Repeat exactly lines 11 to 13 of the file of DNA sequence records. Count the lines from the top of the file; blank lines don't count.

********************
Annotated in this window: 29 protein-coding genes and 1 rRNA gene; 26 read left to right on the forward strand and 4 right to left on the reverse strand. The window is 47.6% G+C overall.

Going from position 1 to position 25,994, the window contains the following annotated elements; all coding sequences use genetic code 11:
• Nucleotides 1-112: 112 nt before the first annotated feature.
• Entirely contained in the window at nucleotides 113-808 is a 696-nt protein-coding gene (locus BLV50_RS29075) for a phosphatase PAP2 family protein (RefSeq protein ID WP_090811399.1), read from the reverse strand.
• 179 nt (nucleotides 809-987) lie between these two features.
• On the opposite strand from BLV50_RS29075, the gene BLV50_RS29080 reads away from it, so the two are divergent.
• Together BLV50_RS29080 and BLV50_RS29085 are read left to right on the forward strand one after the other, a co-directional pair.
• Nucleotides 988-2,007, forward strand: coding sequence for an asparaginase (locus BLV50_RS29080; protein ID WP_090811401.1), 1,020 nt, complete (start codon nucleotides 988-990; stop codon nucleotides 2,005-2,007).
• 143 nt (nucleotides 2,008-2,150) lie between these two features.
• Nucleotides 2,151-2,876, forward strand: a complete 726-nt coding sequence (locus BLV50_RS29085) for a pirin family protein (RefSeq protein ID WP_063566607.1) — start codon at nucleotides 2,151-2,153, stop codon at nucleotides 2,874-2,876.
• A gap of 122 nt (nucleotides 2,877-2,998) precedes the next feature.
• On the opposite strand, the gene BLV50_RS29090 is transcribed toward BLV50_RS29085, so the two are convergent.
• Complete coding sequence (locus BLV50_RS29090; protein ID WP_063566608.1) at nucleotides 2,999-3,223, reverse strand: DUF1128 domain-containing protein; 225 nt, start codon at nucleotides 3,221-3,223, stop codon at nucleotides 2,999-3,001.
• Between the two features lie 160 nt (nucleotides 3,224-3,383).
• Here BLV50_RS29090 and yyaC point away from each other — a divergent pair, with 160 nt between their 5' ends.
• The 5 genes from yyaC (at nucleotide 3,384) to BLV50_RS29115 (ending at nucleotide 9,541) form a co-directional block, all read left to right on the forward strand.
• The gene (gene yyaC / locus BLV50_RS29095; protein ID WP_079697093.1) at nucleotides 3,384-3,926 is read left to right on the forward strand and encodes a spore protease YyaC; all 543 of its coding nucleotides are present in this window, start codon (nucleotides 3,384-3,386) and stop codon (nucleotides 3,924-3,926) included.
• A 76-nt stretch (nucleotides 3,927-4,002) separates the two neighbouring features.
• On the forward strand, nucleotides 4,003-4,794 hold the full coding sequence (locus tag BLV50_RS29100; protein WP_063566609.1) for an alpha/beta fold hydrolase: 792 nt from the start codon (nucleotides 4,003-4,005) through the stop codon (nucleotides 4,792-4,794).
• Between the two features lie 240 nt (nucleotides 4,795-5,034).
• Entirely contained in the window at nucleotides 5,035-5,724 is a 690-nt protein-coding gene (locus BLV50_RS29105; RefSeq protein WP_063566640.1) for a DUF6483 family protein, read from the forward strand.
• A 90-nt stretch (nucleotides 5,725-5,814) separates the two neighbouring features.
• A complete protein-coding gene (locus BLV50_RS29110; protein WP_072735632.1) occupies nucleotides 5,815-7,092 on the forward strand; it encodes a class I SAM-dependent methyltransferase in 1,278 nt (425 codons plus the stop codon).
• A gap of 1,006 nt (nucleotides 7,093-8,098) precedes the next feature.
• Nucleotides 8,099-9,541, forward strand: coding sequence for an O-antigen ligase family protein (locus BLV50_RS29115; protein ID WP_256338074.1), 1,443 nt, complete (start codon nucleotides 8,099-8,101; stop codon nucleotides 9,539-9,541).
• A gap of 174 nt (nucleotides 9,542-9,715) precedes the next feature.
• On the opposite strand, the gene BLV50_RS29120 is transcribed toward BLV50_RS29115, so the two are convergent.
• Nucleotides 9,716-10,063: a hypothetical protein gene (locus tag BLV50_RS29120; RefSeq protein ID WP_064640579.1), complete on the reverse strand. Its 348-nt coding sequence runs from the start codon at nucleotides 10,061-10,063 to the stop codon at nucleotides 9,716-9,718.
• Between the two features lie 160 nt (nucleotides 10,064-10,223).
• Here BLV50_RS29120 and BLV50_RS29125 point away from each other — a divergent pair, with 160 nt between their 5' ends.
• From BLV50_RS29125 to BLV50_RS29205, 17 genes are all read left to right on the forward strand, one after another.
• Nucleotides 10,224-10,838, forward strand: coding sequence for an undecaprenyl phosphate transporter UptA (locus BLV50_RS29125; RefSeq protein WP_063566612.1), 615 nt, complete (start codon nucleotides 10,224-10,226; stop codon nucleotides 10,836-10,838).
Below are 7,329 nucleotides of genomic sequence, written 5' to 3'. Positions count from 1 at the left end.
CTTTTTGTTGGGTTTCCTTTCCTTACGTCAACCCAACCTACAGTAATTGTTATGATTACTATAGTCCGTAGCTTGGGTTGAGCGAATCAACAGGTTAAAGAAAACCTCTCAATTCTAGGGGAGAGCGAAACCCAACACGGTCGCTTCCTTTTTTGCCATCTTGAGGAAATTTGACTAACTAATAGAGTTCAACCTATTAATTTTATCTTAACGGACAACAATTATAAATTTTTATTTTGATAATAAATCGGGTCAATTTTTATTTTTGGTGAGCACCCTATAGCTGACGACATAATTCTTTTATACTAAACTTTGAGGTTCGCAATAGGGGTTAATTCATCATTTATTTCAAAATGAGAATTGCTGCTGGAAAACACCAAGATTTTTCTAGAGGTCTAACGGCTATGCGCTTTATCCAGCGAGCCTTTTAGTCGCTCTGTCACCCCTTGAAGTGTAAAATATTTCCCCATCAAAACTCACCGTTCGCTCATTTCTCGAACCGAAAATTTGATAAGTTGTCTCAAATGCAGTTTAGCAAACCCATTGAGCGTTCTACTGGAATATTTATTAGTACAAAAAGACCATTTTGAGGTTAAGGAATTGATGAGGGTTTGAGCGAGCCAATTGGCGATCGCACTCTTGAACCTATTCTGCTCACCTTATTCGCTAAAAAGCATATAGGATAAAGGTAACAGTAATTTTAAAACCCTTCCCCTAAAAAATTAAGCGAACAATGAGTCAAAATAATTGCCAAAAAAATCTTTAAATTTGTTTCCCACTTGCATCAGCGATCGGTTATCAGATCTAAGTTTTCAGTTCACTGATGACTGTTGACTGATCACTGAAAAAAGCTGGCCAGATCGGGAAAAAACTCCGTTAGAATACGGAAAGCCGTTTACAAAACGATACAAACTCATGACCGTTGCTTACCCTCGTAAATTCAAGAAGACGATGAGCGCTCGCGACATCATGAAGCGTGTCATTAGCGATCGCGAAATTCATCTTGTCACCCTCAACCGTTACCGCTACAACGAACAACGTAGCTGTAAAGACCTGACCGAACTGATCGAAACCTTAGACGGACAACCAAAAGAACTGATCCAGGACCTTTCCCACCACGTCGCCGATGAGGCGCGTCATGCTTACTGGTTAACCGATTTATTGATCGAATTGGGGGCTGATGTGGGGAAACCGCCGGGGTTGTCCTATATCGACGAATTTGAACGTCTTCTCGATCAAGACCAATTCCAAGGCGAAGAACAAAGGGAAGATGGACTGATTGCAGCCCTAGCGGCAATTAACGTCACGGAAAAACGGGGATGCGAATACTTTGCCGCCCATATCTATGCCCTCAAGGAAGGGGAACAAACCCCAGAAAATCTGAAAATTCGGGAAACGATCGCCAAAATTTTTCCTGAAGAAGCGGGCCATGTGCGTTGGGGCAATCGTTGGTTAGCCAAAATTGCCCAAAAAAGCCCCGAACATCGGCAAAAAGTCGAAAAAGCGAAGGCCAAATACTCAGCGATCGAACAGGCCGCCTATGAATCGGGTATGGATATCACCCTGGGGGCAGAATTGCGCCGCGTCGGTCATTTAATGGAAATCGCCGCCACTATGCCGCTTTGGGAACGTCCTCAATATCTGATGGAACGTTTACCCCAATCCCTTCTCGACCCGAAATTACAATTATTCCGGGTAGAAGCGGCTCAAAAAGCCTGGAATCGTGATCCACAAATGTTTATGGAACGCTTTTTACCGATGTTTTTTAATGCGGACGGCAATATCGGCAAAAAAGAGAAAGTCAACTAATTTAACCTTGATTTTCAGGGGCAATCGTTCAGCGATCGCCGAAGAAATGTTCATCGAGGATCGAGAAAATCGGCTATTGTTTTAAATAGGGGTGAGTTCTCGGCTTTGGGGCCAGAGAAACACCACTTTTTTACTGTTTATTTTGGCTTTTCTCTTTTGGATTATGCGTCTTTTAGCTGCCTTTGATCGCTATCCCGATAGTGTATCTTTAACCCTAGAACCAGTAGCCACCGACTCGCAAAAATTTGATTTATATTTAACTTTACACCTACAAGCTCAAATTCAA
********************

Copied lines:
• A gap of 122 nt (nucleotides 2,877-2,998) precedes the next feature.
• On the opposite strand, the gene BLV50_RS29090 is transcribed toward BLV50_RS29085, so the two are convergent.
• Complete coding sequence (locus BLV50_RS29090; protein ID WP_063566608.1) at nucleotides 2,999-3,223, reverse strand: DUF1128 domain-containing protein; 225 nt, start codon at nucleotides 3,221-3,223, stop codon at nucleotides 2,999-3,001.